Episode-1118- Lou Hayes on 6 Core Tactical Skills

Lou Hayes of theillinoismodel.com

Lou Hayes of theillinoismodel.com

Lou Hayes is a full-time municipal police officer (15yrs), SWAT officer (13yrs) and trainer (12yrs). He sits on a large Statewide tactical officers organization.

Lou provides instructions on weapons, tactics, law, command, rescue, active shooter response and area searches (K9).

He and his partner have developed a fully-integrated system to train these items together, rather than in isolated fragments.

Lou and his partner teach these as part of a program around the State to various police trainers and officers.

Today we discuss six core tactical team skills. They are:

  • Priority of Fire
  • CrossFire
  • Flanking
  • Cover-Maneuver
  • Back-to-Back
  • Cross-Clearing.

These six skills are the root of ALL team movements, formations, or positions. They are combined into applications such as: patrolling, bounding overwatch, room entry, building clearing, searching, perimeter functions, site security.

These team skills are being applied to preppers trying to train small communities of shooters who plan to work together on security or post-SHTF living.  Today we compare these six skills to “simple machines” (wedge, screw, wheel and lever) that combine into all other machines.

Resources for today’s show…

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5 Responses to Episode-1118- Lou Hayes on 6 Core Tactical Skills

  1. Thanks for a great interview Jack!

    • Lou,

      thanks for all the great info. It was great to hear the simple building block skills from an actual operator.

      Really identified with your comments about being a “big picture leader” first, before worrying about being an expert in one technical skill (i.e. shooting, etc). Feel like the world is lacking in this kind of focus.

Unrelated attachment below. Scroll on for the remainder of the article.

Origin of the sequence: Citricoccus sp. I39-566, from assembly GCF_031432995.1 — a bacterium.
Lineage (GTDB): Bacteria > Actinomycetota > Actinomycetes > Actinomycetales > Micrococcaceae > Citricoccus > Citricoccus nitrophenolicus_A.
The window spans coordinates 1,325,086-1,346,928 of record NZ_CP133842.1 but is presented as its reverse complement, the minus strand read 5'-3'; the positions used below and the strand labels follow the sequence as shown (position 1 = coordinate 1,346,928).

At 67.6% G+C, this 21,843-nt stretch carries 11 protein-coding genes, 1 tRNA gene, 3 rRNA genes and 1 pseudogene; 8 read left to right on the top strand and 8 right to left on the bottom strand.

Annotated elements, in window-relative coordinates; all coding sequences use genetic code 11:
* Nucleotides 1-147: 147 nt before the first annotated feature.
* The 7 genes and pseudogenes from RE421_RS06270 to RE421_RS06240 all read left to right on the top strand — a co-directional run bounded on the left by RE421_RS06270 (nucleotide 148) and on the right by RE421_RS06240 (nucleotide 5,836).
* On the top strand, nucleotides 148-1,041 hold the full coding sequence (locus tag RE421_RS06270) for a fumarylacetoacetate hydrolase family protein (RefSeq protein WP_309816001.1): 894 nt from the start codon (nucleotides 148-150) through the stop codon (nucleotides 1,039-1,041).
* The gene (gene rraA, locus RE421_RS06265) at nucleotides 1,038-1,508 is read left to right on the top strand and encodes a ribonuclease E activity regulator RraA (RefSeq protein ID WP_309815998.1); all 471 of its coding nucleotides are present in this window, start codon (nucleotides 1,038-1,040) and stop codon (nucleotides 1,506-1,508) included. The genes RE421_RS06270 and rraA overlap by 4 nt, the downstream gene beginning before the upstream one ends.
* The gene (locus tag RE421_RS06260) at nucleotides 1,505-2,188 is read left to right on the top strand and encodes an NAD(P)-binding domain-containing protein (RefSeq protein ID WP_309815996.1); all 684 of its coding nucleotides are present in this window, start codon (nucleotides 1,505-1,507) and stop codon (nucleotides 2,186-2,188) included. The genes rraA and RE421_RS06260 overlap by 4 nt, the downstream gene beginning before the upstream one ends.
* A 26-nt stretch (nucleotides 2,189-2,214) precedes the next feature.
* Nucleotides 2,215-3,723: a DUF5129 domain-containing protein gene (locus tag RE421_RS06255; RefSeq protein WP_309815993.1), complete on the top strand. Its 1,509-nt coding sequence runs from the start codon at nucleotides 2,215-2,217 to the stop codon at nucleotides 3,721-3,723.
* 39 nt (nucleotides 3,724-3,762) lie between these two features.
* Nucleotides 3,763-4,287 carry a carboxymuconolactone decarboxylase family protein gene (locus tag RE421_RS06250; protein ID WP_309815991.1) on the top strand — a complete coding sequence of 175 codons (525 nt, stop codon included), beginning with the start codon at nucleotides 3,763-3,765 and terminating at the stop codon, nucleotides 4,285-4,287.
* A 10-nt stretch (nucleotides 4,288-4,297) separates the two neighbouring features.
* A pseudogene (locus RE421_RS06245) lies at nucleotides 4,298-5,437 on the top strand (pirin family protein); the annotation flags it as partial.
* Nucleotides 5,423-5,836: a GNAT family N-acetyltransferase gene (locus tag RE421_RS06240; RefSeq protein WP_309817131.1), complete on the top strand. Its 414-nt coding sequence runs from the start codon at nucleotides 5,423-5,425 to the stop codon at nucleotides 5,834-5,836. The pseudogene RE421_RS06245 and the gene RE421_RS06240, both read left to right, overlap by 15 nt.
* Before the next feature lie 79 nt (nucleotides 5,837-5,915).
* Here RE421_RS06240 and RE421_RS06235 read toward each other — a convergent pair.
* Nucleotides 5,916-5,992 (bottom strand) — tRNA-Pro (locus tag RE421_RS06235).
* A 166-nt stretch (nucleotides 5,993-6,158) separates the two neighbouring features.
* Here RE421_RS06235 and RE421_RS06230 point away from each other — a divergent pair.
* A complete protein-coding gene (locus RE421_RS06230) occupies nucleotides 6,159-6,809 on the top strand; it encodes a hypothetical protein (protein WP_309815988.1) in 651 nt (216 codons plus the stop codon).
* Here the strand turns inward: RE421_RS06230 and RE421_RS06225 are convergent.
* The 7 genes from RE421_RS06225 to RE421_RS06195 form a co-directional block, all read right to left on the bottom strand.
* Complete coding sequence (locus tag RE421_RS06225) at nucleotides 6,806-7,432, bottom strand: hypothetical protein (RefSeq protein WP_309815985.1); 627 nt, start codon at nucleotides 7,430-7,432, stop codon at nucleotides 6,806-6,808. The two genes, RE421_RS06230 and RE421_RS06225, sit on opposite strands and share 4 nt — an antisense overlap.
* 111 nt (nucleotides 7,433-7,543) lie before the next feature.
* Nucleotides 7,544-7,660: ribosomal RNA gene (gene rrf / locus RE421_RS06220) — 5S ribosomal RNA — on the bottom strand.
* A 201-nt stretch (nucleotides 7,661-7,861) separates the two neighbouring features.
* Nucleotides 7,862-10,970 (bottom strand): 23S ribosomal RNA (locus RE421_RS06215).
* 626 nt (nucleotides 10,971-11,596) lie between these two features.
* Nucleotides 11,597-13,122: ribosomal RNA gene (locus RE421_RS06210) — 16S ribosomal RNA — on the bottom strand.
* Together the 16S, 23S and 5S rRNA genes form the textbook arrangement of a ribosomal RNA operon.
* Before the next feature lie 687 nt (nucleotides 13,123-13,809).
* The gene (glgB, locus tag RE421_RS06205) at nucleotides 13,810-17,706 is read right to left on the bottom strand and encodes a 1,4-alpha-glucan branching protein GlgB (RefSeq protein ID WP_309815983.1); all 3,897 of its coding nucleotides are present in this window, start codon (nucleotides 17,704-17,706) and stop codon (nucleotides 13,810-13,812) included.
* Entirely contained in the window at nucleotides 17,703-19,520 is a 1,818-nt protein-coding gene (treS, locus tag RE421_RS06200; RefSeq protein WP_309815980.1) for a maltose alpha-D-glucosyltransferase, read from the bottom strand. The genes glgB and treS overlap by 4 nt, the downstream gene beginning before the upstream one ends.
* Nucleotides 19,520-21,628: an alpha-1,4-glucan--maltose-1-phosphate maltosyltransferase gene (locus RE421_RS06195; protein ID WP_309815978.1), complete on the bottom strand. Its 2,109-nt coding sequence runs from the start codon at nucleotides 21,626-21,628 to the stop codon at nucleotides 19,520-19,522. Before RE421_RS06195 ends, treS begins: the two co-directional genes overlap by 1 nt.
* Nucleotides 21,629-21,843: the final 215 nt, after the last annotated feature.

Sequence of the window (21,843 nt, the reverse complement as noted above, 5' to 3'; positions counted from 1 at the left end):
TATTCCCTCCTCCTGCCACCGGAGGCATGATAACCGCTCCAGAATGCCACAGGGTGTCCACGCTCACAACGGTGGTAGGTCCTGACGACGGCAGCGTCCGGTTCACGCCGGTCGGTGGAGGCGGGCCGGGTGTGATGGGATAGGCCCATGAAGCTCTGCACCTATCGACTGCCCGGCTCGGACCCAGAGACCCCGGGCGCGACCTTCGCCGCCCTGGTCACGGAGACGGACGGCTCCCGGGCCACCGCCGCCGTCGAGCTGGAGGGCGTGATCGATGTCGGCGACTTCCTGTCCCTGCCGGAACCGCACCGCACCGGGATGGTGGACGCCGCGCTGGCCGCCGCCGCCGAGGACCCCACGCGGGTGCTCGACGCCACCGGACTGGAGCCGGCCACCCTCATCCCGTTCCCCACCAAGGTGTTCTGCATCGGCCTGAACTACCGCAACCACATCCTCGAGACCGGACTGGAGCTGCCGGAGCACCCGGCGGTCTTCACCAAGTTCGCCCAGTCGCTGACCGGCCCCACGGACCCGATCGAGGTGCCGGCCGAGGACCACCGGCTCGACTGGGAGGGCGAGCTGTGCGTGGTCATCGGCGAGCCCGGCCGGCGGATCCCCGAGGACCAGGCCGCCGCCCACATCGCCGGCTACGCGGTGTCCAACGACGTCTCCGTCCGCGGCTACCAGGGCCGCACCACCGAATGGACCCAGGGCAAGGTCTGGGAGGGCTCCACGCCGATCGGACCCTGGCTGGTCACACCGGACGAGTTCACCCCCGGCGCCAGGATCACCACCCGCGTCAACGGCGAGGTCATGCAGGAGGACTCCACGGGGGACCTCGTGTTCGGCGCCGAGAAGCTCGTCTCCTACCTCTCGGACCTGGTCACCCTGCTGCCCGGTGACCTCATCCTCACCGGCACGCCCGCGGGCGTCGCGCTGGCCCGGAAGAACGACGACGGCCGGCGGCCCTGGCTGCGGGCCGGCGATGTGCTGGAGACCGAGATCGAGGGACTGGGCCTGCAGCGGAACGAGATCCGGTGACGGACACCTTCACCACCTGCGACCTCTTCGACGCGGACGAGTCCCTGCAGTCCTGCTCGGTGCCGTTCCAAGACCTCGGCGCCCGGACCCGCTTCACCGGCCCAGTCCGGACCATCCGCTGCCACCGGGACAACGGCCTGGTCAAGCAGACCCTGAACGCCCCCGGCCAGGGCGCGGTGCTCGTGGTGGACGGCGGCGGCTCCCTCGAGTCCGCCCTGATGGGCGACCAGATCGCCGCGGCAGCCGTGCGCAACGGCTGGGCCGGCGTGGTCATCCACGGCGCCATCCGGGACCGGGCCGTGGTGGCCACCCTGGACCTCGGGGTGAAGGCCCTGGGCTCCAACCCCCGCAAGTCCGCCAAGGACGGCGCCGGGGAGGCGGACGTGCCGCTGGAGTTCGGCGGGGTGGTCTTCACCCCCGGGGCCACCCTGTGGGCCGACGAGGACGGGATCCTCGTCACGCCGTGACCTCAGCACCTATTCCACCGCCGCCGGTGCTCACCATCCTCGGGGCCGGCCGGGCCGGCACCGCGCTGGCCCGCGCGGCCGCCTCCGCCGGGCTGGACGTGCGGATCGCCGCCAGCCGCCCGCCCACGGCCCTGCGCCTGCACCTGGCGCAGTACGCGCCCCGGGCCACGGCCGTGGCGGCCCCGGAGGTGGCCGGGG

-Dan

      • Dan, thank you. Too many operators are fooled into thinking the tactical skills must be taught as complex team formations that can only be perfected when repeatedly choreographed and practiced. However, when we learn these simple and limited building blocks, we become more adaptable and fluid in changing environment.

        Regarding the “big picture leader”: It’s a very challenging prioritization. Because physical skills like fitness, explosive breaching, or weapons marksmanship can oftentimes be “measured,” we mistakenly measure our abilities based on these technical skills. While we demand a certain level of proficiency from our command/leaders, what sets them apart are the “big picture” decisions that determine our goals and strategy. It’s a thinking man’s game!

        Lou

  2. Just wanted to comment on the episode with Lou Hayes. Being a part of the elite military forces, a lot of these skills are what make us who we are. But what Lou brings to the table is a whole other beast. Even in the Force Reconnaissance community, though we know and practice all of these skills, the way Lou explaines them like I have never heard. So just wanted to say thanks for the awesome podcast and thanks Lou for educating us all!

    • Max, thank you for your service! I hope while listening, you compared our six core concepts against your more complex team movements – and see how they fit in. Whether dynamic room entry, fire teams, dedicated point building clearing, patrolling, ranger file, wedge search formations, bounding overwatch, center peel — they all include various demonstrations of these six core concepts.
      Lou